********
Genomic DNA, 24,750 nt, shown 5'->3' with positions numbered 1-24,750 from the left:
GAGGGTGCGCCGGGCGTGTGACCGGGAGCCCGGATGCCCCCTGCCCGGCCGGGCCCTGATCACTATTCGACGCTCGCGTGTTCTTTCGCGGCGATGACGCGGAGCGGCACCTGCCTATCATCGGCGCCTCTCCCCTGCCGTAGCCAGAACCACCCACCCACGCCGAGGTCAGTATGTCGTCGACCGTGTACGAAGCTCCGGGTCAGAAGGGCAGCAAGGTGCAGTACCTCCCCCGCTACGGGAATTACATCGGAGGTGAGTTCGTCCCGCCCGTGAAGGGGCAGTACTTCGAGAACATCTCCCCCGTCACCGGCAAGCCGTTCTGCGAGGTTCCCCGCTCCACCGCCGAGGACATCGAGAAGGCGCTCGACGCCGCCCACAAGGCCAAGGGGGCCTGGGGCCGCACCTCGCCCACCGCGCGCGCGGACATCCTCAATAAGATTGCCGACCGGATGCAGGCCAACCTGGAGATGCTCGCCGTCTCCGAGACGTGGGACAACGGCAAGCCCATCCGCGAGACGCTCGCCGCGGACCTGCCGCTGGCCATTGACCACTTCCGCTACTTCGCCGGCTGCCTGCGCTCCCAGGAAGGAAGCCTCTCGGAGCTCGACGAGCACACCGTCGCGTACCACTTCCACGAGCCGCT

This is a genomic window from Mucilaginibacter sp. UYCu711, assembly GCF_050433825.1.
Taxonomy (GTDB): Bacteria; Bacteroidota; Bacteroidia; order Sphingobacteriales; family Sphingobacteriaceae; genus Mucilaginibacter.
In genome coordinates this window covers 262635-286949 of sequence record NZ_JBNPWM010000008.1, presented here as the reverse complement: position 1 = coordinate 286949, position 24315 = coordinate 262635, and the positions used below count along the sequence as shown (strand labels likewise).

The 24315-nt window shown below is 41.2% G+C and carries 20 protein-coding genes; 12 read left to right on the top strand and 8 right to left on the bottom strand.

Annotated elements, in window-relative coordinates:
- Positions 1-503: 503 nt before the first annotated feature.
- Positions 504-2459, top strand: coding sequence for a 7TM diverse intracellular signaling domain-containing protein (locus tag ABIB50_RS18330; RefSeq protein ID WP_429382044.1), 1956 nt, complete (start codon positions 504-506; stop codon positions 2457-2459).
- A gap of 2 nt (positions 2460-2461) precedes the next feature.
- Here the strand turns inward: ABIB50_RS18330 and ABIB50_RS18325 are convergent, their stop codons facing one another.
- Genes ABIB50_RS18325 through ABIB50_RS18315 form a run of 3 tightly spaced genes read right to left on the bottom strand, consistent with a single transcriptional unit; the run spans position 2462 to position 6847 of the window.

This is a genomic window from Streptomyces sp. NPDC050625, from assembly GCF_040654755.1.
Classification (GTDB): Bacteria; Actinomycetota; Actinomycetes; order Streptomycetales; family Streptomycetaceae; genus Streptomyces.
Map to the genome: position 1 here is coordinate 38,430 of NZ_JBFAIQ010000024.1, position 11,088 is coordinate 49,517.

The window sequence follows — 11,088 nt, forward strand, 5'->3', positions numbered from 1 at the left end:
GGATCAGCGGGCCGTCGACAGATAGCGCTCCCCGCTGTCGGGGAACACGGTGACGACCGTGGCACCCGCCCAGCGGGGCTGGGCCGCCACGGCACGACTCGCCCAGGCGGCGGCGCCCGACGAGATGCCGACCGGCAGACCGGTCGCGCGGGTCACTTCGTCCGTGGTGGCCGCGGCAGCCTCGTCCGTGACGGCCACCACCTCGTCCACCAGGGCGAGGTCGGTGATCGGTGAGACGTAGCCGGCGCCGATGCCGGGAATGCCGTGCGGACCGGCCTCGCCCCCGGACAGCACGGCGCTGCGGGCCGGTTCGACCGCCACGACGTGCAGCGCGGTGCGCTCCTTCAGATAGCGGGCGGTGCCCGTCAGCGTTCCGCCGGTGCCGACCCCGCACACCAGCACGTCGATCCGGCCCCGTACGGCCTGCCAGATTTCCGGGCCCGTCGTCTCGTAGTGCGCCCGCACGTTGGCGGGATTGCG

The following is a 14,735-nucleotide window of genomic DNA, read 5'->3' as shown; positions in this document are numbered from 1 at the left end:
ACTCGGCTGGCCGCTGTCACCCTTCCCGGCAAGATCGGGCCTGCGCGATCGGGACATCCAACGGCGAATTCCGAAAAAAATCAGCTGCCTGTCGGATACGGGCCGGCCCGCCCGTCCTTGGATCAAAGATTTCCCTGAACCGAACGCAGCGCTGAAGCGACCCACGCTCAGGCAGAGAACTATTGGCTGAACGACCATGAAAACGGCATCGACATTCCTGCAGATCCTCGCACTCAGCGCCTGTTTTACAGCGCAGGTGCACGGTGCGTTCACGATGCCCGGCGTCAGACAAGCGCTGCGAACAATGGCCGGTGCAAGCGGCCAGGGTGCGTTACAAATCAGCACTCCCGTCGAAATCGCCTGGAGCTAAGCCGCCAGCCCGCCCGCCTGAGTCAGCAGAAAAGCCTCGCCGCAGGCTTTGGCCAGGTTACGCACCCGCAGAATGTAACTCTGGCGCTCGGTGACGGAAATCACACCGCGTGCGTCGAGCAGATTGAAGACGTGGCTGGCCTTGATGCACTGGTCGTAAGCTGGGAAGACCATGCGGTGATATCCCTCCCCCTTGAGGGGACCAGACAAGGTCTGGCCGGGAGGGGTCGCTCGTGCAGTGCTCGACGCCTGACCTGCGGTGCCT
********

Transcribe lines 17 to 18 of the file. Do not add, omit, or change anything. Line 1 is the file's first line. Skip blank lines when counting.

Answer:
GGATCAGCGGGCCGTCGACAGATAGCGCTCCCCGCTGTCGGGGAACACGGTGACGACCGTGGCACCCGCCCAGCGGGGCTGGGCCGCCACGGCACGACTCGCCCAGGCGGCGGCGCCCGACGAGATGCCGACCGGCAGACCGGTCGCGCGGGTCACTTCGTCCGTGGTGGCCGCGGCAGCCTCGTCCGTGACGGCCACCACCTCGTCCACCAGGGCGAGGTCGGTGATCGGTGAGACGTAGCCGGCGCCGATGCCGGGAATGCCGTGCGGACCGGCCTCGCCCCCGGACAGCACGGCGCTGCGGGCCGGTTCGACCGCCACGACGTGCAGCGCGGTGCGCTCCTTCAGATAGCGGGCGGTGCCCGTCAGCGTTCCGCCGGTGCCGACCCCGCACACCAGCACGTCGATCCGGCCCCGTACGGCCTGCCAGATTTCCGGGCCCGTCGTCTCGTAGTGCGCCCGCACGTTGGCGGGATTGCG

The following is a 14,735-nucleotide window of genomic DNA, read 5'->3' as shown; positions in this document are numbered from 1 at the left end: